- You are asked to wire money as a deposit or a rental payment in advance without physically seeing a property, then the money and the scammer disappear.
- A listing appears at a very reasonable price, but is never actually available when you call to inquire. This is a method to draw you in for a much more expensive unit.
- You are asked for your bank account information or other personal information before seeing the unit and signing a legitimate lease. This is an attempt to steal your money.
- You are asked for rent or a security deposit before signing a lease.
- Someone impersonates a landlord or realtor by duplicating legitimate listings and requests money before a potential tenant can see the apartment.
- Broker/Real Estate Agent: A licensed professional who represents and assists prospective tenants in locating legitimate available rental properties and helps to negotiate rental terms to protect the interests of their clients. A broker charges a fee for this service, often equal to one month’s rent. While not true in every market in the United States, the use of brokers is often essential in the Boston area.
- Rental Application: An application on which a potential landlord will collect information from you in order to determine your fitness as a potential tenant.
- Lease: A contract between a tenant and landlord that gives a tenant the right to live in a property for a fixed period of time at a fixed price that can change (always upward) at the end of each lease period upon renewal. A lease is a legally binding contract that guarantees the tenant the use of the property and guarantees the property owner payments for a specified period of time. The contract will include the rules and regulations pertaining to the specific property (i.e. no smoking).
- Eviction: A legal maneuver to remove a tenant from a property for violation of the terms of the lease.
Find Your Apartment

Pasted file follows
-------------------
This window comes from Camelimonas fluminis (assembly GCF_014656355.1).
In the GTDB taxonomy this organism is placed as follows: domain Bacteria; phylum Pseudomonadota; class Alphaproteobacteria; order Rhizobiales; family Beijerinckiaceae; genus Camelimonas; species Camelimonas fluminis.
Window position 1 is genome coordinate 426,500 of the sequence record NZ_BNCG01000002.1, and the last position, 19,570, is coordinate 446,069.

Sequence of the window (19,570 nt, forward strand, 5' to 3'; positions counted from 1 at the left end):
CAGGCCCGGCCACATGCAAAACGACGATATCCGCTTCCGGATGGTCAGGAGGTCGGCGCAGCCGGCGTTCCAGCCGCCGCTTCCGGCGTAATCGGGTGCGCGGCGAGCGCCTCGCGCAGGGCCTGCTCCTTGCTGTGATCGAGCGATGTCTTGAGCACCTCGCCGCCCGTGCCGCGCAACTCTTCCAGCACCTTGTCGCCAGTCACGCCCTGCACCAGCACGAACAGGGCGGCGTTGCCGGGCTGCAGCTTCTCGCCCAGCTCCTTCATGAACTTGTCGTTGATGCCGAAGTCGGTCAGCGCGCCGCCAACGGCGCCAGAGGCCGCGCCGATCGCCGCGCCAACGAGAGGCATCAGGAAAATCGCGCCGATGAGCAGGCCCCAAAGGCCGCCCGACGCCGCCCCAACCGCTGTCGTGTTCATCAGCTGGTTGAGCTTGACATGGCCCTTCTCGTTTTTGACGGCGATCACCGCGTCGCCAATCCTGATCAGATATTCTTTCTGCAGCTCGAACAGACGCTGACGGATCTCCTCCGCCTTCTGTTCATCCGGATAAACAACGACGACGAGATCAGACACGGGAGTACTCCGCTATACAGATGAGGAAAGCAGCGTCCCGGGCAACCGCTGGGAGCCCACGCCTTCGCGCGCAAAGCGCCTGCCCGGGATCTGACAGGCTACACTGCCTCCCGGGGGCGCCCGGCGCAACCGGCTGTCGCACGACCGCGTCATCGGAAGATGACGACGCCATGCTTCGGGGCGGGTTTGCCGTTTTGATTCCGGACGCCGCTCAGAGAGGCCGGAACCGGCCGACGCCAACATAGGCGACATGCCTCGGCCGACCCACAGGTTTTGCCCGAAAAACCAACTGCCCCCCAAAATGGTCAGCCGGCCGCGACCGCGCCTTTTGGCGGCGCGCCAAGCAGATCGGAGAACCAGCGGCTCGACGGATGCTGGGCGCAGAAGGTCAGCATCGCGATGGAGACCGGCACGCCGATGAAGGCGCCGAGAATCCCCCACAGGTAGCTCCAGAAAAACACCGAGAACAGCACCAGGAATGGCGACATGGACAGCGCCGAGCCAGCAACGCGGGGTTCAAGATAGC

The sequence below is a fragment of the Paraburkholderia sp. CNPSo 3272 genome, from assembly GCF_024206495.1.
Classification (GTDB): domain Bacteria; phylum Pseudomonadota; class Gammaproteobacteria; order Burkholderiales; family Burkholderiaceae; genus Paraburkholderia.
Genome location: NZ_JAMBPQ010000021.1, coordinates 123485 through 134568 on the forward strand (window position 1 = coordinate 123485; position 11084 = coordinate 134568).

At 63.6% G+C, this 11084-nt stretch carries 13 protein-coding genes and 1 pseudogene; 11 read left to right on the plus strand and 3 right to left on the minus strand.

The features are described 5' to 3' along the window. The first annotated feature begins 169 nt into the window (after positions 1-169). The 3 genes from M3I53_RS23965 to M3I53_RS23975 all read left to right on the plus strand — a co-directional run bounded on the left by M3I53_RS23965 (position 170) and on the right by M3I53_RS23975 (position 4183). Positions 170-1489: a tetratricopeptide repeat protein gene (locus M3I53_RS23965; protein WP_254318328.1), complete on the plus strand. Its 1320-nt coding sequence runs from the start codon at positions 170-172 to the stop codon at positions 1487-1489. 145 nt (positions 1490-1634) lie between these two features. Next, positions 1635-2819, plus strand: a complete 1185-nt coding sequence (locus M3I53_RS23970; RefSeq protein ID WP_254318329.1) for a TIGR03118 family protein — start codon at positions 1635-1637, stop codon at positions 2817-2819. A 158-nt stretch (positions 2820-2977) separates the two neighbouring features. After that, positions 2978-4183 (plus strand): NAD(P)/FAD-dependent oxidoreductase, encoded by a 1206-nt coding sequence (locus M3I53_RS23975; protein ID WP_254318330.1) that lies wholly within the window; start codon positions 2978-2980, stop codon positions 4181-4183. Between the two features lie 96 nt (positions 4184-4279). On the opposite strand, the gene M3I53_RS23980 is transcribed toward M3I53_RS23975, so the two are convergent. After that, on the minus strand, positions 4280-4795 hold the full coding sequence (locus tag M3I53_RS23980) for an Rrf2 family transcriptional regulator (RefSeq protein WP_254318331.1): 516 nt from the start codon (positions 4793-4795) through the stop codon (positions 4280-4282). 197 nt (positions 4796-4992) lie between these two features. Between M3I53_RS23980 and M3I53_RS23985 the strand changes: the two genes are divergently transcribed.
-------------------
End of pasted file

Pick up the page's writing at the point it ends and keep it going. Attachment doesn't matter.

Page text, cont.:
Begin by googling student apartments in Boston. Look at the listings on the different web sites. If you find a listing you are interested in, follow the directions on the listing to inquire as to whether the unit is still available. If it is, request an in-person showing to view the property as soon as possible. If you view the property and would like to apply, the real estate agent or landlord will give you an application to complete and submit. Gather all of your financial support documentation (Affidavit of Support, bank statements, etcetera) to submit with your application. One challenge you will experience as an international student is that you may not have a social security number and thus no credit history in the United States. Some landlords may not be willing to consider you as a tenant for this reason, so it is best to disclose your status during your inquiry. If this process seems too overwhelming to do on your own, or is taking too much time, you may want to consider finding a broker who can assist you in locating an appropriate apartment and acting on your behalf. One broker we are familiar with is Kathy Mazzola who can be reached via e-mail at firstname.lastname@example.org or phone at 508-400-1158. She is familiar with the unique needs of international students and can be of assistance to you. A standard broker fee would apply if you choose to engage her services. There are also other brokers. Many are listed in rental listings with their contact information. When you find an apartment and sign a lease, move in! Move-in costs generally are 1st month’s rent, a security deposit, and a broker fee, if applicable, so you will need to pay a substantial amount (up to 3X 1 month’s rent) to move in. You can expect to pay at least $1000 to $1500 per bedroom, per student, per month, + the additional expense of utilities, assuming you have roommates. Without roommates, you can expect to pay much more. Please keep these price points in mind when budgeting for your time in Boston.